A (Pun)ishing Article Title

ADVERTISEMENT:


A Conditioned Response

So has anyone found any sweet deals on damaged cards by messaging the seller first and asking for pictures? If you have no idea what I’m talking about, you can get caught up by reading last week’s article on played cards, specifically damaged/heavily played stuff. If you missed that article, this entire sentence is willing to take you there for free! Thankfully, I was able to have at least one person give me a shoutout on Twitter saying that everything worked out great.

damaged

Fortunately, CFB is a reputable dealer and managed to get David some pictures of the card in a reasonable time frame so he could decide whether or not he wanted to buy the card. I’ve been trying to find a cheap foil copy of Seedborn Muse for a while now, and I narrowed down to a store on TCGplayer that had a damaged one listed. A few quick Facebook messages later, and we had this to look forward to.

seedborn

Unfortunately, this store hasn’t been as fruitful as I had hoped. I’ve messaged them again since writing this article, but I’m not super hopeful about getting another reply back. I’m also not too concerned about the price of foil Seedborn Muse jumping astronomically in the next few weeks, so I’ll be content to let this one sit for a while until I find another copy that I know I’ll be satisfied with.

Good Omens (or some other bad card pun subtitle)

On the other hand, Prismatic Omen is much higher on my foil bounty list for the angry mana baby. The suppy on eBay and TCGplayer has been dwindling steadily over the past few weeks, and it looks like most people were too busy worrying about the next big Standard tech to notice that Scapeshift won the Modern open last week while running four Prismatic Omen. I was waiting on a reply from this other store for almost a week, but I decided to bite the bullet and gamble again for $12 on a damaged foil. Hopefully it comes out similar in appearance to my Petrified Field, but that’s a risk I’m willing to take this time.

ADVERTISEMENT:


OMen2

Omen3

ADVERTISEMENT:


SCG Foils

While we’re on the topic of me buying foils for my Child of Alara deck (and showing you some of the cheaper ways to do so), let’s talk about Star City for a second. While they often get a reputation of having the higher priced singles available online ($20 for a Collected Company? No thanks.), their sales are usually worth looking into. A few months ago I barely missed out on the opportunity to buy 43 SP Boundless Realms at $1 each, and I now make it a point to check out every time they update their sales. Last week, the hot topic item of the week was MP foils.

While I’ve touched on SCG’s grading system in this column before, I’ll reiterate that they have some of the harshest grading I’ve ever seen when purchasing cards. I’ve bought a ton of SP cards mixed in with NM, and half of the SP looked identical to the near mint ones. I’ve bought cards from SCG at moderately played, and successfully sold them on TCGplayer as slightly played. With this in mind, I decided to do a little research and make a few more foil upgrades for myself.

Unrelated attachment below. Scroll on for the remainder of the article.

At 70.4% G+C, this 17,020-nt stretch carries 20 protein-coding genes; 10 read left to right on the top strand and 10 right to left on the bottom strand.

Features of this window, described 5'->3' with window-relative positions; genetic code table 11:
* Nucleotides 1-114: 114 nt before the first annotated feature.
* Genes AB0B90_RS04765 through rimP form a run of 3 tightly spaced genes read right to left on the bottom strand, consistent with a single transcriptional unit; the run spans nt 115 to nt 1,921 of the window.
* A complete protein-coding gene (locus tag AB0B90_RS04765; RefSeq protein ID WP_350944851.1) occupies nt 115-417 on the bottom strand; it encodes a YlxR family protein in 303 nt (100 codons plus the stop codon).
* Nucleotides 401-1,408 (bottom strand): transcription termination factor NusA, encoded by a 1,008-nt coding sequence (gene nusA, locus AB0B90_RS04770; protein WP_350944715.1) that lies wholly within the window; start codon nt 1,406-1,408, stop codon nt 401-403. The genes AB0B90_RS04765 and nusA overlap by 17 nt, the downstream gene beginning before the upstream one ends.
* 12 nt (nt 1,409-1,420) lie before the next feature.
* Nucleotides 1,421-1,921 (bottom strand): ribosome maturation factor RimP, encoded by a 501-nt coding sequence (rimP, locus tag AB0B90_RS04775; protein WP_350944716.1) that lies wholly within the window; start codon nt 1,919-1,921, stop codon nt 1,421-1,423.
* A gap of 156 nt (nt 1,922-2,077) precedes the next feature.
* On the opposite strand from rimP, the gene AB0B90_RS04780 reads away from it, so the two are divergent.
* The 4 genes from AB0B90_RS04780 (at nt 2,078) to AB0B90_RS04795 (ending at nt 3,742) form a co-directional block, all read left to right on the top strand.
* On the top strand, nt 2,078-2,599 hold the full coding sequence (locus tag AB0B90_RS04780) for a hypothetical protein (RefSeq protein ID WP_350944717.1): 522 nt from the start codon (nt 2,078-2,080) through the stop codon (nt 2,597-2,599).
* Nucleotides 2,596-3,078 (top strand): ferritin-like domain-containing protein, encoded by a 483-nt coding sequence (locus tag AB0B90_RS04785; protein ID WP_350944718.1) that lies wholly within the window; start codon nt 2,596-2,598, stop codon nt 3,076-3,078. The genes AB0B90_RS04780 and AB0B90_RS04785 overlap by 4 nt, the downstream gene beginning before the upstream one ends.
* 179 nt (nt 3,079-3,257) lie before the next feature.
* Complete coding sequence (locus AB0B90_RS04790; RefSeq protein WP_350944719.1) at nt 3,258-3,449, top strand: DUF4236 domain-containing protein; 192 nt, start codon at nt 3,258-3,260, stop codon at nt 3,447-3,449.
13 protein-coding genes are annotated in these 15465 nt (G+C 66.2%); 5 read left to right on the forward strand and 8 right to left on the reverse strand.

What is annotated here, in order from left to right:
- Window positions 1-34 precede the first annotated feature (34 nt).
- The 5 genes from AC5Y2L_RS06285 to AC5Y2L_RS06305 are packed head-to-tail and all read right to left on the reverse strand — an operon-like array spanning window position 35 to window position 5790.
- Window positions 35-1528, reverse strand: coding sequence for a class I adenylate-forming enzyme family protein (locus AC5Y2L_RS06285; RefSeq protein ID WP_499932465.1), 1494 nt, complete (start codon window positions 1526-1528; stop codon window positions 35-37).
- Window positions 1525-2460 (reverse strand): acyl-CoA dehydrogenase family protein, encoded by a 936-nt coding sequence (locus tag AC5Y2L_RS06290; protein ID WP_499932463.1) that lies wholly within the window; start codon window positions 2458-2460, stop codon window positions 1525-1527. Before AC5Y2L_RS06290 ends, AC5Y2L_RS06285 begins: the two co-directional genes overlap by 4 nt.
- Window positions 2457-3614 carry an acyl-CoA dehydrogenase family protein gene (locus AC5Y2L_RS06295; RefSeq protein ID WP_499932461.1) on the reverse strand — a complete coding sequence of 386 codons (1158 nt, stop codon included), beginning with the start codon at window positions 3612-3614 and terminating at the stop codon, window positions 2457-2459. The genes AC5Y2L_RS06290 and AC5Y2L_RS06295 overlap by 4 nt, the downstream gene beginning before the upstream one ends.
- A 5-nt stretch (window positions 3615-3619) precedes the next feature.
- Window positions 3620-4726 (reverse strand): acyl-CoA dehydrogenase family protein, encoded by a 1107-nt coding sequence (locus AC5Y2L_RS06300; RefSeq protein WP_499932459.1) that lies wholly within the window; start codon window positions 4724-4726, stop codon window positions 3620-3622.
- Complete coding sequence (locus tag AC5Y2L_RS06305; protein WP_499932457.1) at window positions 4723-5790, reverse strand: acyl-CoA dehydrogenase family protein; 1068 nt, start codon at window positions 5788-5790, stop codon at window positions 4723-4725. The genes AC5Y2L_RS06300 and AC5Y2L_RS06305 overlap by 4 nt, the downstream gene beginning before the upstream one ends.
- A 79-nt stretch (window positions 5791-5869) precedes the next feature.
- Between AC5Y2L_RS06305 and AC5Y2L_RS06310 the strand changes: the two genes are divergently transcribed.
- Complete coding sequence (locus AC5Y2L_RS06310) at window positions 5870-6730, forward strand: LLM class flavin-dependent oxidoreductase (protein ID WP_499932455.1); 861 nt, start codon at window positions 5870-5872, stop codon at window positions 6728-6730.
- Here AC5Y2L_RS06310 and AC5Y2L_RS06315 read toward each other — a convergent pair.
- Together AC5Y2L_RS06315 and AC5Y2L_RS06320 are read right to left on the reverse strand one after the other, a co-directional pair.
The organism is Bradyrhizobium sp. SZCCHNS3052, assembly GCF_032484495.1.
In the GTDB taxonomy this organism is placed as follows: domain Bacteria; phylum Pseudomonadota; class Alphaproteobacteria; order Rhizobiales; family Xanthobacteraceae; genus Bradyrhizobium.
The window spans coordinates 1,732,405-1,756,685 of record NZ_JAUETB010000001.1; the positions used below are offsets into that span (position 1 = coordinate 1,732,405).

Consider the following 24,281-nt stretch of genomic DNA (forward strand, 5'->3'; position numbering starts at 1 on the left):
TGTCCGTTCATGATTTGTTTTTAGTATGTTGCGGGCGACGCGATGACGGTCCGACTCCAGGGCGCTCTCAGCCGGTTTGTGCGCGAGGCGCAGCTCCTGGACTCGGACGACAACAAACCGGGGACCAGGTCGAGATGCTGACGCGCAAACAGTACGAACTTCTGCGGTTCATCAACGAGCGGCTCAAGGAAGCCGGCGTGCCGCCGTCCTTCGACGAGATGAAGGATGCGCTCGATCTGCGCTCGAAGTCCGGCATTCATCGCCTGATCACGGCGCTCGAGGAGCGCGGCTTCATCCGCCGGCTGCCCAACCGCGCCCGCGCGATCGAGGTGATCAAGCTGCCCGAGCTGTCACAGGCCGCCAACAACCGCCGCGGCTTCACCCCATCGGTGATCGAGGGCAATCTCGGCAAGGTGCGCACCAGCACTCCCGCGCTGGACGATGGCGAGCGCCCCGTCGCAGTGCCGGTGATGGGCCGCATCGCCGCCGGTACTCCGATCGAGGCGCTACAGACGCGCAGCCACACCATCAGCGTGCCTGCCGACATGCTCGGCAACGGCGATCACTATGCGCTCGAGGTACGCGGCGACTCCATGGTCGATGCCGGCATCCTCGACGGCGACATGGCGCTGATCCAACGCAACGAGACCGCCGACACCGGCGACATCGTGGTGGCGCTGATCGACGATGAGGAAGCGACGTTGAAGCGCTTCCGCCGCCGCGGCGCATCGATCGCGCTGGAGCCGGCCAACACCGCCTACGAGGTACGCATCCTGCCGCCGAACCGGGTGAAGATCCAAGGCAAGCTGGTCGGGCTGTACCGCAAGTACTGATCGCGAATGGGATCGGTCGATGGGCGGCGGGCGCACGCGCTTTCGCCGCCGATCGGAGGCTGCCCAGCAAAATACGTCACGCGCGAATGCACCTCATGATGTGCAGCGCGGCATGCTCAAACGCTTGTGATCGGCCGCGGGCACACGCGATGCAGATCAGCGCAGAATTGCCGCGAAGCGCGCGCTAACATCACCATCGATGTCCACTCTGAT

SCGorder

While I highly doubt I’ll be able to move that second foil Summer Bloom at any reasonable pace, it was just too good to pass up on. The next cheapest MP foil on TCGplayer is $26 right now, and 9th edition foils are rare enough as it is. I’m confident that I’ll eventually find a home for it at double what I paid, even if it takes me a while. As with the Omen, I’ll provide updates of these cards on Twitter and in my next week’s article so you can judge for yourselves whether or not you think they’re MP or SP.

The Article Title

punishing1

punishing2

So I was originally going to write most of this article on Punishing Fire, until I realized that I wanted to delve deeper into the whole damaged/condition thing. If you’re a frequent visitor to my little neck of the #mtgfinance woods, then you know that I almost never buy cards at retail for the purposes of playing with them. The above paragraphs are an attempt to explain my thought process and procedure when I do buy cards to play with, as a way to get the best prices available.

Anyway, let’s talk about why I spent $19 whole dollars on a stack of 100 Punishing Fire. In my personal opinion, Punishing Fire is one of the most fair cards on the Modern Banned list today. I have no intent to rekindle the inevitable political debate that is “Make Jace Great Again” or anything like that, but Punishing Fire certainly seems pretty low on the list compared to all of the turn two and three combo decks that are currently sitting behind bars. If (and that’s a bit if) Punishing Fire gets unbanned, what happens?

While I doubt it shoots up to the $10 that Thopter Foundry managed to climb to, I could be completely wrong. It has a comparable number of printings (Commander 13 was printed significantly more than the original Commander set, but Fire also got a Duel Deck), and they’re both played as multiples in their respective decks. If Wizards is trying to slow down the format, Punishing Fire does exactly that, with an extremely low buy in. Hell, it even does a decent job of countering the Thopter-Sword combo by itself. I got lucky by finding a store that had 140 copies listed on TCGplayer to make my life easy, but this is still a card that you want to own in your Modern gauntlet just in case Wotc decides to turn the other cheek.